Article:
Foreclosure Zip Codes: Foreclosures drift to Sun Belt from Rust Belt
A study for CNNMoney.com by RealtyTrac, an online marketer of foreclosure properties, showed that 139 of California's ZIP codes fell within the top 500 for total foreclosure filings in the United States. The next highest count for any state is less than half that at 72 and is in another
NEW YORK -- For sheer volume, housing foreclosures across the nation appear to be moving from the Rust Belt to the Sun Belt.
A study for CNNMoney.com by RealtyTrac, an online marketer of foreclosure properties, showed that 139 of California's ZIP codes fell within the top 500 for total foreclosure filings in the United States. The next highest count for any state is less than half that at 72 and is in another sun-belt state - Florida.
The geographic shift shows up in the mix of properties listed by the auction web site RealtyBid.com, which mainly features foreclosed homes.
RealtyBid spokeswoman, Daphne Shannon, said, "The Midwest has always been very solid for us, but the properties we're seeing are moving across the country - they're from California, Arizona and Nevada."
The number one ZIP code in the nation for foreclosures is still, however, in the Rust Belt. It's Cleveland, 44105, with a total of 784 filings during the three months ended June 15, according to the RealtyTrac study.
The hardest hit ZIP in California was Sacramento, 95823, where there were 634 default notices, repossessions and auction notices. It had the sixth most foreclosure filings for any zip code in the nation.
California boasts a vibrant economy and a fast growing population. According to Doug Duncan, chief economist for the Mortgage Bankers Association (MBA), foreclosures, overwhelmingly, used to come courtesy of serious underlying economic problems such as job layoffs or plant closings.
Double-digit price increases had attracted hordes of investors, who added to swiftly rising values. Developers bid up land prices in a scramble to get product to market. When markets cooled, speculators added to downward price pressure by unloading their properties onto already lengthening inventories.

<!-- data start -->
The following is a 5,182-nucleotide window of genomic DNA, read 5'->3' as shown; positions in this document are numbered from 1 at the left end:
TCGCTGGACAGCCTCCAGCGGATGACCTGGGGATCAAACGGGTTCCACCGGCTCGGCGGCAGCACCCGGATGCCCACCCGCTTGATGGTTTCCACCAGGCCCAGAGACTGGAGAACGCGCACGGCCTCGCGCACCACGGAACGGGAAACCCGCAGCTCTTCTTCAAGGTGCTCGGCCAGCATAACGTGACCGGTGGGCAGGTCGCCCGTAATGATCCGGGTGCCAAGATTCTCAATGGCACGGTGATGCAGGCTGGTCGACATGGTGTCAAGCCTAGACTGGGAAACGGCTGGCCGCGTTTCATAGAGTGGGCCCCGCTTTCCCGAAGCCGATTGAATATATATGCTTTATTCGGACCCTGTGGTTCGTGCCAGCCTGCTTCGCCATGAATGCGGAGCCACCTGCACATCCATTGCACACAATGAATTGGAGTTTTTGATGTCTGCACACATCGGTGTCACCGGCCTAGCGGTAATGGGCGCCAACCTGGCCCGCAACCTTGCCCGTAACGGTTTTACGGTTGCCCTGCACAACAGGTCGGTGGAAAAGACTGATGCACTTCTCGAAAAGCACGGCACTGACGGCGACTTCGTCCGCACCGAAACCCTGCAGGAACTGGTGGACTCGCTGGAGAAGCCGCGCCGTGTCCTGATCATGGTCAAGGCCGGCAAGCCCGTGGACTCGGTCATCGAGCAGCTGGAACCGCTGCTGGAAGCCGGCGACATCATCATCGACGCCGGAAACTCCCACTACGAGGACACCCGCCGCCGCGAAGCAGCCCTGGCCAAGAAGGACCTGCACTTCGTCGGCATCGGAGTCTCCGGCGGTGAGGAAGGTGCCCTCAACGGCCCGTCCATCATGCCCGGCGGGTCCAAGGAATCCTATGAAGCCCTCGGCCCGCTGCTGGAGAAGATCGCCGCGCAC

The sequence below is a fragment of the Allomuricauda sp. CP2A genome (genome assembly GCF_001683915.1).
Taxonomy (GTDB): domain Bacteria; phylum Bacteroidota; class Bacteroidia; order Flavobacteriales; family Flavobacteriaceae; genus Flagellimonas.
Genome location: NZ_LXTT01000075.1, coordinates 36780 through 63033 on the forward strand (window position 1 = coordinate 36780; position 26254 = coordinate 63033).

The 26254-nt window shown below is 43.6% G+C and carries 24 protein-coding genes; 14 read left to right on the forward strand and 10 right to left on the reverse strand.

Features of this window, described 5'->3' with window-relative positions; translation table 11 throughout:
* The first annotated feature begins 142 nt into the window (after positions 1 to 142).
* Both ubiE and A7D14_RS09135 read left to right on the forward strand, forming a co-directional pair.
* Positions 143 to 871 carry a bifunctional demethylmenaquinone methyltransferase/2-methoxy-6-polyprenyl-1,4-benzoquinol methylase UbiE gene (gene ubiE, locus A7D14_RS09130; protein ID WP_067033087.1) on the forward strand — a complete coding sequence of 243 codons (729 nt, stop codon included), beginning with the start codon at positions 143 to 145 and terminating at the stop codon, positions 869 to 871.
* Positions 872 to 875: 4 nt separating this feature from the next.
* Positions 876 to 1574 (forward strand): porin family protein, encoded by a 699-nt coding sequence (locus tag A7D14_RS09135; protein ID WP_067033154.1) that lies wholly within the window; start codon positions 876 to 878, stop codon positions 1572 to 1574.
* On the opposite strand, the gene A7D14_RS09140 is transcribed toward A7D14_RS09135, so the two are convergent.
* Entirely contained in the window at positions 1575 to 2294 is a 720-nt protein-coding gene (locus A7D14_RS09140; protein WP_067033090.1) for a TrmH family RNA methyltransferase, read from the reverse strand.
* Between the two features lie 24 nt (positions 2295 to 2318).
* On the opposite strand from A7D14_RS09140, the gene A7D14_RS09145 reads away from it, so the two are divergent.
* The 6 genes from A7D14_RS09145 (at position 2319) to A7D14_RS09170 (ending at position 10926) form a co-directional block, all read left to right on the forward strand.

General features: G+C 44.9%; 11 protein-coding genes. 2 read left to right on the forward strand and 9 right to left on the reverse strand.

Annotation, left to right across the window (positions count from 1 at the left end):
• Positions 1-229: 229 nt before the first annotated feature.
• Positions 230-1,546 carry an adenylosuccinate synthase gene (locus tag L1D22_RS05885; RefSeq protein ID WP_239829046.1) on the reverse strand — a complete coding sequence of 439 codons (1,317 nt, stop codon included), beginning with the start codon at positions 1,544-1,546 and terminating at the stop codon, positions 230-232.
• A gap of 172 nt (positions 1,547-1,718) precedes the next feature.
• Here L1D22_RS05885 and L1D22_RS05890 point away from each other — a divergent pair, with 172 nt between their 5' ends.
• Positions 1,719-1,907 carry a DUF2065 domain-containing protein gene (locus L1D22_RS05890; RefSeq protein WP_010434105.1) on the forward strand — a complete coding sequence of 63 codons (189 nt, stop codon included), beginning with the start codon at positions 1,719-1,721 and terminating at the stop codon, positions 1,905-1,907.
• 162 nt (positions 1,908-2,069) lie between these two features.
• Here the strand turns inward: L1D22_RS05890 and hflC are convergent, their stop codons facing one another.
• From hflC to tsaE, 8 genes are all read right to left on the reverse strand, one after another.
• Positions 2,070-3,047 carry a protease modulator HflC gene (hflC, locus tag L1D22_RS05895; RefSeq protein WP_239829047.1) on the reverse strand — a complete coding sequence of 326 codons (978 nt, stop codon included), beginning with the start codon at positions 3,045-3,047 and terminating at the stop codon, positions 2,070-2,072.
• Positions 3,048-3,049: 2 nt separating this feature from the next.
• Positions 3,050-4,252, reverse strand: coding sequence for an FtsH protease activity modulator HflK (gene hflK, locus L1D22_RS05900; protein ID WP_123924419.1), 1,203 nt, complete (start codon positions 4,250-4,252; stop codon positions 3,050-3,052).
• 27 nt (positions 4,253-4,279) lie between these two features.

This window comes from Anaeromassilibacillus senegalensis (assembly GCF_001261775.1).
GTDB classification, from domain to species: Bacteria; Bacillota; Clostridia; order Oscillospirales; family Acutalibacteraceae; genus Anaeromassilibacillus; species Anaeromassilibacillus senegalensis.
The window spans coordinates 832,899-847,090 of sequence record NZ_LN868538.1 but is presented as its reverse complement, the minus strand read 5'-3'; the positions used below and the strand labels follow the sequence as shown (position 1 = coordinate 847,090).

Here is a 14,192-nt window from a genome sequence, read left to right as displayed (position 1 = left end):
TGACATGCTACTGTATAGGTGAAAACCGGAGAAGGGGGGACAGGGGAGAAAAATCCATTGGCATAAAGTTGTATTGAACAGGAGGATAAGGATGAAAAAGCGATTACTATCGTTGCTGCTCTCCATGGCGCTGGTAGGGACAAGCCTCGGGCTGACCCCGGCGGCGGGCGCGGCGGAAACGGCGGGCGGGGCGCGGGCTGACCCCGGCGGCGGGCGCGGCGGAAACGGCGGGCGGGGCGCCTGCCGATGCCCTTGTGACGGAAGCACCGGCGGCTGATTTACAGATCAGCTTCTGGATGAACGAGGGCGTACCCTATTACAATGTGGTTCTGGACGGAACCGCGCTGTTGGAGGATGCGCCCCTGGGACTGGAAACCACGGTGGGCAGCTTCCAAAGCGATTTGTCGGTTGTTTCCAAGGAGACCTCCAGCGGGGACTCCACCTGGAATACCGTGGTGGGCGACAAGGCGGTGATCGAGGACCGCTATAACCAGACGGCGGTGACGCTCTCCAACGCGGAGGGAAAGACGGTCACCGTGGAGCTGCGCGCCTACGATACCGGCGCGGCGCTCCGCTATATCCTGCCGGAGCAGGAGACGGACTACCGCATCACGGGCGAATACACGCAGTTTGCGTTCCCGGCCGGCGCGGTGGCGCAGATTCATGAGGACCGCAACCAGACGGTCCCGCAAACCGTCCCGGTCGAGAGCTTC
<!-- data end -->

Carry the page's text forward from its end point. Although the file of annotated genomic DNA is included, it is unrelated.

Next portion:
"In many of these markets," said Duncan, "prices fell below what investors paid. Many have simply walked into their banks' offices and handed in their keys."
Many Sun-Belt buyers bought their high-priced houses using 2/28 adjustable rate mortgages (ARMs) which featured very low initial, or "teaser," rates that reset much higher after the first two years of fixed payments.
But ARMs are best used, according to Duncan, as credit-repair products. They're set up for borrowers to show they can keep up mortgage payments and then refinance out into affordable fixed-rate loans after two years.
Many buyers used ARMs to get into a house with little regard for whether they could afford the payments, betting that rising prices could build enough home equity they could tap for cash.
When prices stabilized or fell, that safety valve disappeared. Owners couldn't pay monthly bills, and they had no equity to draw on.
In the Rust Belt, it was the ripple effects of a dying industrial economy instead of rampant speculation that crushed the finances of many borrowers in states like Michigan, Ohio and Indiana.
Neighborhoods of Cleveland 44105 were once filled with Eastern European immigrants and their descendents. Residents worked in nearby woolen factories and steel mills.
Today it's a mixed-race area with lower than average income, higher than average unemployment and a large stock of older, single-family homes. Many of them sell for less than $100,000, some for under $30,000.
According to Cleveland city councilman, Tony Branchatelli, who represents the district, more than 600 homes in the neighborhood are vacant and boarded up. Many have little value because the rehabilitation costs would exceed their selling prices. Some have had their plumbing, wiring and other hardware stripped.
In Sacramento, 95823, by contrast, residents depend more on government jobs and service industries for employment, although wages are still below average for the state.
Homes there are more modern and more valuable than in 44105; even modest three-bed/two bath houses go for several hundred thousand dollars.
Neither the Rust Belt nor Sun Belt are likely to see easier conditions any time soon. In the Sun Belt, the subprime mortgage mess will take many months to work through as the many borrowers who took out 2/28 and 3/27 ARMs during 2005 and 2006 will hit their reset points this year and next.
And the rust belt appears likely to endure more economic trouble before conditions turn around in heavy industry.
"Delinquencies," said Duncan, "will probably peak by the end of the year and foreclosures in 2008."
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